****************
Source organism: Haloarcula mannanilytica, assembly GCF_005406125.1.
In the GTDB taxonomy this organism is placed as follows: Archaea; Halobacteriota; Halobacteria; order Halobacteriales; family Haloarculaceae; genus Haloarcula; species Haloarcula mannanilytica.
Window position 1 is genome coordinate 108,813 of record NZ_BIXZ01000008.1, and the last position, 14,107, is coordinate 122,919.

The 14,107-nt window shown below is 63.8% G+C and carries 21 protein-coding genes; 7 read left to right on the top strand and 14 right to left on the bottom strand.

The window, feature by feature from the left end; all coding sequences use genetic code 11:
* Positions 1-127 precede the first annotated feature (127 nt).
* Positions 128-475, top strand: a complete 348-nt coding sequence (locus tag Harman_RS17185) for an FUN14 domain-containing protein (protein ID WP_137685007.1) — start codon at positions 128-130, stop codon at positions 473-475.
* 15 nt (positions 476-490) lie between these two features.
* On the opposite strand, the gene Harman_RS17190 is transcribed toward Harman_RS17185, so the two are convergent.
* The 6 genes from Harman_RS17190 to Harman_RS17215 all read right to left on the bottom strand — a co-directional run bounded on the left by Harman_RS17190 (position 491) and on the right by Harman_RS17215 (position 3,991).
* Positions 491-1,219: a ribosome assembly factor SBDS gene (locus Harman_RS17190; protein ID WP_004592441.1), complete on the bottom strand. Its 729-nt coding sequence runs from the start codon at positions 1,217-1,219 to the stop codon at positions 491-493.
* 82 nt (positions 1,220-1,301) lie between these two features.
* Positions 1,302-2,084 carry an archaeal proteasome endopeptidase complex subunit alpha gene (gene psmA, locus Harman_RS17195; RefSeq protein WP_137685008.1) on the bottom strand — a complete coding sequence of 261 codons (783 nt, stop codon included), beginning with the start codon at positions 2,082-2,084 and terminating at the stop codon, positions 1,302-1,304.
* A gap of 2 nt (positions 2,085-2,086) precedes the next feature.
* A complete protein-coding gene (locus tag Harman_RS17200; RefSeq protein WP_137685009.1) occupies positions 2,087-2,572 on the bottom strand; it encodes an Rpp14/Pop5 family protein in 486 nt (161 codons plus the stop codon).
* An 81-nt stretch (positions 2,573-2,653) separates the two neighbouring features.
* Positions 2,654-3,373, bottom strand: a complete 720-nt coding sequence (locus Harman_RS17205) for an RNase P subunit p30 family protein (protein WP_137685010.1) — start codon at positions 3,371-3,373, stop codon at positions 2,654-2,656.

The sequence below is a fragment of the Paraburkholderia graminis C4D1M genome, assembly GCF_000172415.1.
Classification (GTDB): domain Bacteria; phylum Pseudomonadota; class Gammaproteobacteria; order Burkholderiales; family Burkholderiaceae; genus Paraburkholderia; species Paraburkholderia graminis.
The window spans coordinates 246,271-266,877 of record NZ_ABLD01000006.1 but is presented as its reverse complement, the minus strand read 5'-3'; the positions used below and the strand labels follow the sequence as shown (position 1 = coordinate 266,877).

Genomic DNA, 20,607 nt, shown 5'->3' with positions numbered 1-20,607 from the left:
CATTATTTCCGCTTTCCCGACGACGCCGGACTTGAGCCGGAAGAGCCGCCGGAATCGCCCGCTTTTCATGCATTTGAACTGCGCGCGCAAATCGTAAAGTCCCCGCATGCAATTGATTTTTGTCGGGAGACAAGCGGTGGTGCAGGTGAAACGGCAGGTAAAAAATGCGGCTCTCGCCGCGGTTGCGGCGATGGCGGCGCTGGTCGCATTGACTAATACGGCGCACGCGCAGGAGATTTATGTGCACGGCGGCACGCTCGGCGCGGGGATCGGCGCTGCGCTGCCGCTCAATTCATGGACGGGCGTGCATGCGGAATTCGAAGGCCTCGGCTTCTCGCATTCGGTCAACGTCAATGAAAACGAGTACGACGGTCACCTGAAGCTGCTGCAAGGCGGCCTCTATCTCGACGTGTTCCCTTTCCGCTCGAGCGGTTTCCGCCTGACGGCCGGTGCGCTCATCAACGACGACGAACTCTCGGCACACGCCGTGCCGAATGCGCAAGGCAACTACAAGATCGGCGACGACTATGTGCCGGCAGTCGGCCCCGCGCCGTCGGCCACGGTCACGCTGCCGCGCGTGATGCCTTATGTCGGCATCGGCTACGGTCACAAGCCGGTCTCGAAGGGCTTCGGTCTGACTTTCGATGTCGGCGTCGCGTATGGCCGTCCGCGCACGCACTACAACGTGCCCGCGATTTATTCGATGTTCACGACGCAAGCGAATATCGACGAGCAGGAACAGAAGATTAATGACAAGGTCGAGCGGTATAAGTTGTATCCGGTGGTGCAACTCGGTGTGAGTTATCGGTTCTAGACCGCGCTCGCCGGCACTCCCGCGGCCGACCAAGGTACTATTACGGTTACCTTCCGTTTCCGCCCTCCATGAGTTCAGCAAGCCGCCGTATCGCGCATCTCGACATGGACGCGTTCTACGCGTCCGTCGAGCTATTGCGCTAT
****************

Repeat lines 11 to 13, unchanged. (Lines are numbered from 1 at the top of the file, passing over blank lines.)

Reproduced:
* Positions 491-1,219: a ribosome assembly factor SBDS gene (locus Harman_RS17190; protein ID WP_004592441.1), complete on the bottom strand. Its 729-nt coding sequence runs from the start codon at positions 1,217-1,219 to the stop codon at positions 491-493.
* 82 nt (positions 1,220-1,301) lie between these two features.
* Positions 1,302-2,084 carry an archaeal proteasome endopeptidase complex subunit alpha gene (gene psmA, locus Harman_RS17195; RefSeq protein WP_137685008.1) on the bottom strand — a complete coding sequence of 261 codons (783 nt, stop codon included), beginning with the start codon at positions 2,082-2,084 and terminating at the stop codon, positions 1,302-1,304.